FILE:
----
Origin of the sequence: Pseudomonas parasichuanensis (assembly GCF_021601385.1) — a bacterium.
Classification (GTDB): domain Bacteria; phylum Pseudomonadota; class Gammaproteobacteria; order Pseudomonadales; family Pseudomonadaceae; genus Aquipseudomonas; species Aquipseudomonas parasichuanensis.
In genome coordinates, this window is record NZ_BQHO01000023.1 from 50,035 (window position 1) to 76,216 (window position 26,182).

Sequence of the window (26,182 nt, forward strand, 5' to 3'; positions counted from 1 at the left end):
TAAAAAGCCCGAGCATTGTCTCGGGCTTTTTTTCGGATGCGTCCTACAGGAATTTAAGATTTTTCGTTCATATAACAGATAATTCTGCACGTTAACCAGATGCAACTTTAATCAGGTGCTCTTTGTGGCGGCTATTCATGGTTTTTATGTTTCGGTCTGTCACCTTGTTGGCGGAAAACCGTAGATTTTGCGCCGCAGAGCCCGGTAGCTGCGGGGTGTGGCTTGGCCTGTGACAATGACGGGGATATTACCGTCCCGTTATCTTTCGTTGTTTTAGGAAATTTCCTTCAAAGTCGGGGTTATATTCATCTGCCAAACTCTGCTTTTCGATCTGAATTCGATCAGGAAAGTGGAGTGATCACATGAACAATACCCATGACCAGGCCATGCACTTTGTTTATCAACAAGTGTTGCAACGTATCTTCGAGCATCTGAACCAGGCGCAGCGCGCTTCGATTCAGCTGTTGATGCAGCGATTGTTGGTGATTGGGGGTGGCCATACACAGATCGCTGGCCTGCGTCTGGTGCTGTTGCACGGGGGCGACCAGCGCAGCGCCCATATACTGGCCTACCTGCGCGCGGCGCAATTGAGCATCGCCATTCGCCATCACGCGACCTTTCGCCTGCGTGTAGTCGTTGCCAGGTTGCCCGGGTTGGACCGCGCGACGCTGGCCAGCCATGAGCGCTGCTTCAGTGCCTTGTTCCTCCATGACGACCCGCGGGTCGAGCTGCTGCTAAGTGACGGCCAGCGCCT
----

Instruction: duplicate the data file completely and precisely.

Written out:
Origin of the sequence: Pseudomonas parasichuanensis (assembly GCF_021601385.1) — a bacterium.
Classification (GTDB): domain Bacteria; phylum Pseudomonadota; class Gammaproteobacteria; order Pseudomonadales; family Pseudomonadaceae; genus Aquipseudomonas; species Aquipseudomonas parasichuanensis.
In genome coordinates, this window is record NZ_BQHO01000023.1 from 50,035 (window position 1) to 76,216 (window position 26,182).

Sequence of the window (26,182 nt, forward strand, 5' to 3'; positions counted from 1 at the left end):
TAAAAAGCCCGAGCATTGTCTCGGGCTTTTTTTCGGATGCGTCCTACAGGAATTTAAGATTTTTCGTTCATATAACAGATAATTCTGCACGTTAACCAGATGCAACTTTAATCAGGTGCTCTTTGTGGCGGCTATTCATGGTTTTTATGTTTCGGTCTGTCACCTTGTTGGCGGAAAACCGTAGATTTTGCGCCGCAGAGCCCGGTAGCTGCGGGGTGTGGCTTGGCCTGTGACAATGACGGGGATATTACCGTCCCGTTATCTTTCGTTGTTTTAGGAAATTTCCTTCAAAGTCGGGGTTATATTCATCTGCCAAACTCTGCTTTTCGATCTGAATTCGATCAGGAAAGTGGAGTGATCACATGAACAATACCCATGACCAGGCCATGCACTTTGTTTATCAACAAGTGTTGCAACGTATCTTCGAGCATCTGAACCAGGCGCAGCGCGCTTCGATTCAGCTGTTGATGCAGCGATTGTTGGTGATTGGGGGTGGCCATACACAGATCGCTGGCCTGCGTCTGGTGCTGTTGCACGGGGGCGACCAGCGCAGCGCCCATATACTGGCCTACCTGCGCGCGGCGCAATTGAGCATCGCCATTCGCCATCACGCGACCTTTCGCCTGCGTGTAGTCGTTGCCAGGTTGCCCGGGTTGGACCGCGCGACGCTGGCCAGCCATGAGCGCTGCTTCAGTGCCTTGTTCCTCCATGACGACCCGCGGGTCGAGCTGCTGCTAAGTGACGGCCAGCGCCT